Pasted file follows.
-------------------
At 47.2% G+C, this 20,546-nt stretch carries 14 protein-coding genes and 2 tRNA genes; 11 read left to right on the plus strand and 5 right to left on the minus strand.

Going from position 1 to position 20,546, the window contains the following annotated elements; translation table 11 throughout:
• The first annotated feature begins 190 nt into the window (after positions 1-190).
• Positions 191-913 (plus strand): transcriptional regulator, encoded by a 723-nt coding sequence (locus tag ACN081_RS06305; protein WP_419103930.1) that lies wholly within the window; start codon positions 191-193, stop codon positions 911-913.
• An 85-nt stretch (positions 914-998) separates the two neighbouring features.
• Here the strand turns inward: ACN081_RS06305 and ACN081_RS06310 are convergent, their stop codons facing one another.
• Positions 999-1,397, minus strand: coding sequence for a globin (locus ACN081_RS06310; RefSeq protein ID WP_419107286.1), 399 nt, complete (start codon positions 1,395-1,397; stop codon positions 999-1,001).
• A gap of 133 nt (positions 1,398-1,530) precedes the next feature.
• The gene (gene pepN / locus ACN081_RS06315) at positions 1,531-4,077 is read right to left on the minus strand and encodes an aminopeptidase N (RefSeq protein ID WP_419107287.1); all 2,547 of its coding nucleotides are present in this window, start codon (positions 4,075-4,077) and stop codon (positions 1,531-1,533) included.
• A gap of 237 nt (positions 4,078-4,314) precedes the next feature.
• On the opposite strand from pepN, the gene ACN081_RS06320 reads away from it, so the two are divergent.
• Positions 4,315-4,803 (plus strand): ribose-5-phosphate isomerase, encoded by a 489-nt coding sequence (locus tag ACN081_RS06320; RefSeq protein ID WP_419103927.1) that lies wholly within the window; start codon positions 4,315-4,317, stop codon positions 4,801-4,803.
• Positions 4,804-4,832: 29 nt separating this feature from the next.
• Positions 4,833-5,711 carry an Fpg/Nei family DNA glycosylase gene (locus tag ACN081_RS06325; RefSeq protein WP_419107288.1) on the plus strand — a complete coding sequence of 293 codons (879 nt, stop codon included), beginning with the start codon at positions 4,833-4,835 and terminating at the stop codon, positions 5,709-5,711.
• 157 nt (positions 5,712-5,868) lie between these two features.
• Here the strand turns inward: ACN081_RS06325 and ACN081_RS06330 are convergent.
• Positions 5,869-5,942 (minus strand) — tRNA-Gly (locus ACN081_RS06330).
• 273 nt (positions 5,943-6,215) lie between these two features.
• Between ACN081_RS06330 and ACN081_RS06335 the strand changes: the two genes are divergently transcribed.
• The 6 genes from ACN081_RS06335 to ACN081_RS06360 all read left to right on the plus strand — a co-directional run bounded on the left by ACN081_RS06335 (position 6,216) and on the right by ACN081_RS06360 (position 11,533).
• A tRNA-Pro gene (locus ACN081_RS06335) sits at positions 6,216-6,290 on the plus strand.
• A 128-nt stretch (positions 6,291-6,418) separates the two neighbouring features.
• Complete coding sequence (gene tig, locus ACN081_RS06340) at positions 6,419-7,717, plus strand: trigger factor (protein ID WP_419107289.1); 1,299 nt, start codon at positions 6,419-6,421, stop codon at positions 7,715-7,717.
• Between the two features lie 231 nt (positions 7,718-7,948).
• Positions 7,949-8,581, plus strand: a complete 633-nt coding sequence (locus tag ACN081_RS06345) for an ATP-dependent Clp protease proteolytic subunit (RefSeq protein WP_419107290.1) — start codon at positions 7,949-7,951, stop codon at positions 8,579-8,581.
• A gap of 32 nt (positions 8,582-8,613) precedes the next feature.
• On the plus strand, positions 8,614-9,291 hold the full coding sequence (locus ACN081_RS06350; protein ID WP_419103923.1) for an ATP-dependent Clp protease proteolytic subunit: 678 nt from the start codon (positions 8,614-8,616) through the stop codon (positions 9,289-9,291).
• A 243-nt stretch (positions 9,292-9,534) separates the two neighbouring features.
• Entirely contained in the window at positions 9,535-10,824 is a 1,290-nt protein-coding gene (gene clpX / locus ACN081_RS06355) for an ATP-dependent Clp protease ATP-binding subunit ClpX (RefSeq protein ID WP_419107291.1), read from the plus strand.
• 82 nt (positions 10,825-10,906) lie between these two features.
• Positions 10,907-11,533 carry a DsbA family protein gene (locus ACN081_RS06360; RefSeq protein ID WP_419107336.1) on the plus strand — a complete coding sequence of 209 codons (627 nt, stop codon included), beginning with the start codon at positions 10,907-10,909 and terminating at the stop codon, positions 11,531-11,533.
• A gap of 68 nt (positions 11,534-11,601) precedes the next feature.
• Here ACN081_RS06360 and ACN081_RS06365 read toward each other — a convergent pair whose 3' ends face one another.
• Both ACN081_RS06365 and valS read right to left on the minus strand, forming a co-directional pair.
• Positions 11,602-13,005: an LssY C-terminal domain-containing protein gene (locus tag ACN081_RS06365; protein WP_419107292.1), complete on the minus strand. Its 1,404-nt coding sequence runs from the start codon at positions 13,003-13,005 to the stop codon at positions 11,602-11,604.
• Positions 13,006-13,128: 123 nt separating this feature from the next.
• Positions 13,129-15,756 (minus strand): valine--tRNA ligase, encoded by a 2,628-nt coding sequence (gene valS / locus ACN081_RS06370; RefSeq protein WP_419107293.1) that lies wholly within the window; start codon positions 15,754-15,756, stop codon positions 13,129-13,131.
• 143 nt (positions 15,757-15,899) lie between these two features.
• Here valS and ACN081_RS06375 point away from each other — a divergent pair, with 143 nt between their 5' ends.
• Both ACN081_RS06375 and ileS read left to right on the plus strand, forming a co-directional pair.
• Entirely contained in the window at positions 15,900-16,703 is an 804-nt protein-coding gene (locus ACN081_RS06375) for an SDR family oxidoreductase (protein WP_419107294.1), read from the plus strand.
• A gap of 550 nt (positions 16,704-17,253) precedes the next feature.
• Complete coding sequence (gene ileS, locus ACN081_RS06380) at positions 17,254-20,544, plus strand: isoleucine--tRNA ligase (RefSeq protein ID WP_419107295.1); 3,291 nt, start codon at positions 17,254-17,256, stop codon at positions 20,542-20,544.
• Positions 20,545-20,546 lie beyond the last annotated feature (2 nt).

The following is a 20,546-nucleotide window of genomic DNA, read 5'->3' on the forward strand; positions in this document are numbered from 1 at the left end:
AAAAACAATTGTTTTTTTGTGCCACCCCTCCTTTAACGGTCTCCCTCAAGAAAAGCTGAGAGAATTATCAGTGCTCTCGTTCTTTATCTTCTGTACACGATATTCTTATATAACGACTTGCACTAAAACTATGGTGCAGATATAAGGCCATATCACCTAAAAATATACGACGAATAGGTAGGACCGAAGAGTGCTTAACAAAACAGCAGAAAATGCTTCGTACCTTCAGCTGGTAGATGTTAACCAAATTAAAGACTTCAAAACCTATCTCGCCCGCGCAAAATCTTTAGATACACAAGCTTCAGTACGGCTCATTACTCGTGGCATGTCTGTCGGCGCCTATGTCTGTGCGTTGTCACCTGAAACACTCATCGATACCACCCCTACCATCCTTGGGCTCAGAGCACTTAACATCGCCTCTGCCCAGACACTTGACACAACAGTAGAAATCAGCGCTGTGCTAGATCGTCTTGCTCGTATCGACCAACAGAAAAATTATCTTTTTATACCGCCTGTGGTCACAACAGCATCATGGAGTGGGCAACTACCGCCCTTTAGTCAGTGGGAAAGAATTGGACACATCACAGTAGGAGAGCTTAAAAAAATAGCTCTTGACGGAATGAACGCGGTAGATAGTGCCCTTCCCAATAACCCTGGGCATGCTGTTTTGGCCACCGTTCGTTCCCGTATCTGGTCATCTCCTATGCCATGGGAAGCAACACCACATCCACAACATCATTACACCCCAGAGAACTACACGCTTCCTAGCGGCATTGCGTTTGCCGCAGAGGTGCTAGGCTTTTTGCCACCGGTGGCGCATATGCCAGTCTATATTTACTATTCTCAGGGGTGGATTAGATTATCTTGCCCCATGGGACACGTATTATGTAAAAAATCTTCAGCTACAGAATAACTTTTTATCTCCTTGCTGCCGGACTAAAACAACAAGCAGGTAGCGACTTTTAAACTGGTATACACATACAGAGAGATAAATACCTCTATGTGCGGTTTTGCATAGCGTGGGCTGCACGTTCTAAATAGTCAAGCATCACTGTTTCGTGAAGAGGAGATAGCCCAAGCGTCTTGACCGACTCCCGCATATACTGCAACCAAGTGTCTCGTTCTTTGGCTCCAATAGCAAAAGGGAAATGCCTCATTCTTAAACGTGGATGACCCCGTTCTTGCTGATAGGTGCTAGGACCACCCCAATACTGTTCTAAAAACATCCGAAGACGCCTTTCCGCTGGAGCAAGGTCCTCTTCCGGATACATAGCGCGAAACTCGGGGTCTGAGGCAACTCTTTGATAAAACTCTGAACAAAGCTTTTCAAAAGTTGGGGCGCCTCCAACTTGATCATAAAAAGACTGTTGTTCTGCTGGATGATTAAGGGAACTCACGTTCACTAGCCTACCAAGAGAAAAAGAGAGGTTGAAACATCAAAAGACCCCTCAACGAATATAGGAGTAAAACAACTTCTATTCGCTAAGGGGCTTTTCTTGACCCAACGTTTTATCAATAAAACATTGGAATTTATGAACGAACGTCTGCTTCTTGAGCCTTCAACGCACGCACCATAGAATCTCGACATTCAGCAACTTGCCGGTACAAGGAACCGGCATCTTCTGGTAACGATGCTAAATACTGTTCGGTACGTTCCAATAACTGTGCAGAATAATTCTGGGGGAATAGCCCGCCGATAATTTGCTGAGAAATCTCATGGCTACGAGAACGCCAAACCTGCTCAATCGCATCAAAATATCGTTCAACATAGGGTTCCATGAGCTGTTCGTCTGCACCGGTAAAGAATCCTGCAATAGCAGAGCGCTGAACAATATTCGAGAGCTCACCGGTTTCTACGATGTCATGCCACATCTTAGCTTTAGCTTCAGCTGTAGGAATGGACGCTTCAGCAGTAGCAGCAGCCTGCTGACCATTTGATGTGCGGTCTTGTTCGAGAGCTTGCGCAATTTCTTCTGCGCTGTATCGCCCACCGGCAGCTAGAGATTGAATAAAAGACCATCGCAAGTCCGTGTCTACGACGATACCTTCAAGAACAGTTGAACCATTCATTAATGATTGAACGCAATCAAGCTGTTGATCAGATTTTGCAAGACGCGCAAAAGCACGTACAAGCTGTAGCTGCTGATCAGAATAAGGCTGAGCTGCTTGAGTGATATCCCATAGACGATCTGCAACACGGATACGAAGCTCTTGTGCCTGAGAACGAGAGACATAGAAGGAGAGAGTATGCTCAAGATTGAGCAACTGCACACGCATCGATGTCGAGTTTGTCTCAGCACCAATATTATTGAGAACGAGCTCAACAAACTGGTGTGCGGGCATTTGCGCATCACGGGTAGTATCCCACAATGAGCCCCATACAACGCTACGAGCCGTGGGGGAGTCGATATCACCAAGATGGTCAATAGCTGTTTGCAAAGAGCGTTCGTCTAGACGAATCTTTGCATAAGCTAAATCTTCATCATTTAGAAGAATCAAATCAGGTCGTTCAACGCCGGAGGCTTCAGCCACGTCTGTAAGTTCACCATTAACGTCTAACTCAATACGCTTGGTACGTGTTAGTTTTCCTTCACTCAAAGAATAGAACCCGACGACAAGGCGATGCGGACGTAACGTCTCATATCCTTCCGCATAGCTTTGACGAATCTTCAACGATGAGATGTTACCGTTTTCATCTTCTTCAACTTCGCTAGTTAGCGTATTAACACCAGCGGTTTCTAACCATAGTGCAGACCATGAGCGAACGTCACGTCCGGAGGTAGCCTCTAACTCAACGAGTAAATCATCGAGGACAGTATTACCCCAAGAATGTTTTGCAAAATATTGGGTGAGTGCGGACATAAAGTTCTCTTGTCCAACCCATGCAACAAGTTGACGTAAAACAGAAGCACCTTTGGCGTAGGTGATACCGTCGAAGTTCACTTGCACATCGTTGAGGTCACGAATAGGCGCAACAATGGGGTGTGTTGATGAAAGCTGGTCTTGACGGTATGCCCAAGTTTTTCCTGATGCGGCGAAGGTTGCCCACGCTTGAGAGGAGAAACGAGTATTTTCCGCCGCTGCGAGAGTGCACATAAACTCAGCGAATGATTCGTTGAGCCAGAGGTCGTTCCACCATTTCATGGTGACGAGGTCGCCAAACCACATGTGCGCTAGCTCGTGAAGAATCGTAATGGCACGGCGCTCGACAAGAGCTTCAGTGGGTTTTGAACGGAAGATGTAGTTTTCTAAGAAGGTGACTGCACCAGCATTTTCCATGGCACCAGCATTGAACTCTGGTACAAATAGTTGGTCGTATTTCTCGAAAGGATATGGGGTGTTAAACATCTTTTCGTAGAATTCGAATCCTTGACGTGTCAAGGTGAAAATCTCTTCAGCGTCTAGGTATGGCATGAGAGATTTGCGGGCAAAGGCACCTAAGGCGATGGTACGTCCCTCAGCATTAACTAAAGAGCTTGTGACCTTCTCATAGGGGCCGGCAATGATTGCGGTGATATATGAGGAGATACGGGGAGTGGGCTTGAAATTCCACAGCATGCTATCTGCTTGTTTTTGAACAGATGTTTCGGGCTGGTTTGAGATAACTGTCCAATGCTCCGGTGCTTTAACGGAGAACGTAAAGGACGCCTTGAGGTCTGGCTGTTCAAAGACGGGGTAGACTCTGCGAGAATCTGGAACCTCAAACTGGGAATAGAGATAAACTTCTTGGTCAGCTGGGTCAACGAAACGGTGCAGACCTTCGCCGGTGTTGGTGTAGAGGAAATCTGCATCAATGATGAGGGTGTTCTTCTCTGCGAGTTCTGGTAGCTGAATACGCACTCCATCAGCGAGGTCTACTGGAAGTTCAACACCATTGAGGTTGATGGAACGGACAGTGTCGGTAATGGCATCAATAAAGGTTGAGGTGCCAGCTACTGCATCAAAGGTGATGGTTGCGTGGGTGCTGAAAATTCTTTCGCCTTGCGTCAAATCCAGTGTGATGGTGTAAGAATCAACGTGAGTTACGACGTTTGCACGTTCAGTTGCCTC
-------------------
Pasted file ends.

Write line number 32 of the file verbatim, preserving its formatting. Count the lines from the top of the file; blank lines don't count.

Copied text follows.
• A gap of 68 nt (positions 11,534-11,601) precedes the next feature.